How Angkor Wat alternative Koh Ker, with its tiered temples and ‘magnificent’ artefacts, gives a window into the Khmer Empire without the crowds – for now

For many visitors to Siem Reap, Cambodia, Angkor Wat is the go-to Khmer temple site, but two hours’ drive from the city is Unesco World Heritage listed Koh Ker.

I’m looking at a seven-tiered pyramid that has more in common with Mexico’s Chichen Itza temple than it does the structures often associated with Cambodia’s Khmer kingdoms. What’s more, I’ve got the site to myself.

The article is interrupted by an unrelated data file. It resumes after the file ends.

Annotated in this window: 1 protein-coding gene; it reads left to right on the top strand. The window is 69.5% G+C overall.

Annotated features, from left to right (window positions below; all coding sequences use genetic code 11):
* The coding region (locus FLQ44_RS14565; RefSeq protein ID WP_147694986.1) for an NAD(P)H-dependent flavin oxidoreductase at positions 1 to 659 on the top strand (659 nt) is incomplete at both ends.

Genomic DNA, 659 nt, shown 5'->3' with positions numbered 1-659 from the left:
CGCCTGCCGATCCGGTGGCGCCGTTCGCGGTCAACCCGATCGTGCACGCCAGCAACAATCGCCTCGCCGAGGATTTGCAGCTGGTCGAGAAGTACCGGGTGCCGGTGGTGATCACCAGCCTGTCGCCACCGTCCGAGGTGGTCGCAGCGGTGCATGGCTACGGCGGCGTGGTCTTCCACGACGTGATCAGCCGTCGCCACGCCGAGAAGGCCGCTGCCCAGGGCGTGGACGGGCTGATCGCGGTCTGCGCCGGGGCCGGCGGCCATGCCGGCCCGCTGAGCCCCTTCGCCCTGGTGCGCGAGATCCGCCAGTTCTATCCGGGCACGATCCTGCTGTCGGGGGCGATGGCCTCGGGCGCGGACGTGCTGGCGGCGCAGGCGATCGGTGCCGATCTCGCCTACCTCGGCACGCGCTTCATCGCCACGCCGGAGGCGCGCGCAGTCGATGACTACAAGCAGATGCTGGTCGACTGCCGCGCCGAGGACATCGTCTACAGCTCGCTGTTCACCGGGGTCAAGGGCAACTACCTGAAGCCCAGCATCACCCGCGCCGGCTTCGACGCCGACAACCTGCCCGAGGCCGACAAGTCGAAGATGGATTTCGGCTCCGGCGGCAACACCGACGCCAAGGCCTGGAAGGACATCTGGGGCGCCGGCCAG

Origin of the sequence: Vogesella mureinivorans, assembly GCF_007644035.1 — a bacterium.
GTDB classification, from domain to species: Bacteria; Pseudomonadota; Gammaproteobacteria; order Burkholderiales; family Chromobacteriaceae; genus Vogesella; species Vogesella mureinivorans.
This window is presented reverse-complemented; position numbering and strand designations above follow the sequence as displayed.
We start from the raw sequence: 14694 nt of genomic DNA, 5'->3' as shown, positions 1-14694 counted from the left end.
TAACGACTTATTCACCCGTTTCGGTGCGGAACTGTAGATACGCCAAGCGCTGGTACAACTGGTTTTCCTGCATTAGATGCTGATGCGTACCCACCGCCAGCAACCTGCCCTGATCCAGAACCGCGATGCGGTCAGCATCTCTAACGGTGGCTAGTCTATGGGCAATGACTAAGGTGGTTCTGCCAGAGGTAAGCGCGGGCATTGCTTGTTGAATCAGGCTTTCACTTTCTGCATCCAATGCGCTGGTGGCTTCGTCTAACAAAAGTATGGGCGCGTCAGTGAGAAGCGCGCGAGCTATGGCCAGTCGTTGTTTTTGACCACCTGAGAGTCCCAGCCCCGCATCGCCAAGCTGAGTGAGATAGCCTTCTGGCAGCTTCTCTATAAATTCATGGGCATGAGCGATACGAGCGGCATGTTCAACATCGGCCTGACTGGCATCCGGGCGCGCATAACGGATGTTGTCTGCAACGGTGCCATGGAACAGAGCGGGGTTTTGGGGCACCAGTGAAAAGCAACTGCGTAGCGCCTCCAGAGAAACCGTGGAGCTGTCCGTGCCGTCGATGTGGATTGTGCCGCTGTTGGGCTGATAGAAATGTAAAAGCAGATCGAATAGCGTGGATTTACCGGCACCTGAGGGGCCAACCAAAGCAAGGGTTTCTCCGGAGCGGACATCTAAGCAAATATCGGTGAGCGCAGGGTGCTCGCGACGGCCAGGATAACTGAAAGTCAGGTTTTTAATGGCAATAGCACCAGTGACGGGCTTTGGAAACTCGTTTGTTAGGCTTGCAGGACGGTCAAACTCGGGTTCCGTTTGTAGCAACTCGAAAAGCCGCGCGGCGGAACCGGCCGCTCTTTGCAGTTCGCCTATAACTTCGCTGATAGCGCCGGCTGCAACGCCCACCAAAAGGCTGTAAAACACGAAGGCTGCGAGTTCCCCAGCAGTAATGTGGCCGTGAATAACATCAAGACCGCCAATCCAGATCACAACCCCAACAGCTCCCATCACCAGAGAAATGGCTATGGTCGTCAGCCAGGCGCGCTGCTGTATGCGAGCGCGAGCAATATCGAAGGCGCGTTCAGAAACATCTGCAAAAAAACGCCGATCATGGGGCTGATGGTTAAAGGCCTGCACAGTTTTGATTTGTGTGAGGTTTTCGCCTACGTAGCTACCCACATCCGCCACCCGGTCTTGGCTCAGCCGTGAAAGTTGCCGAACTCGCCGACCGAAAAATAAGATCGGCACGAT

There are no selfie-stick-wielding tourists and no children hawking dusty guidebooks. But I can’t help thinking the days of peace and quiet are numbered, partly because Koh Ker, the Khmer temple site I’m exploring, was given Unesco World Heritage status in 2023.

Experts believe Koh Ker, which is the name of both the entire complex, spread over about 81 square kilometres (31 square miles), and the seven-tiered structure at its heart, was built by King Jayavarman IV (ruled 928-941) as an alternative capital to Angkor following a breakdown in the line of royal succession.

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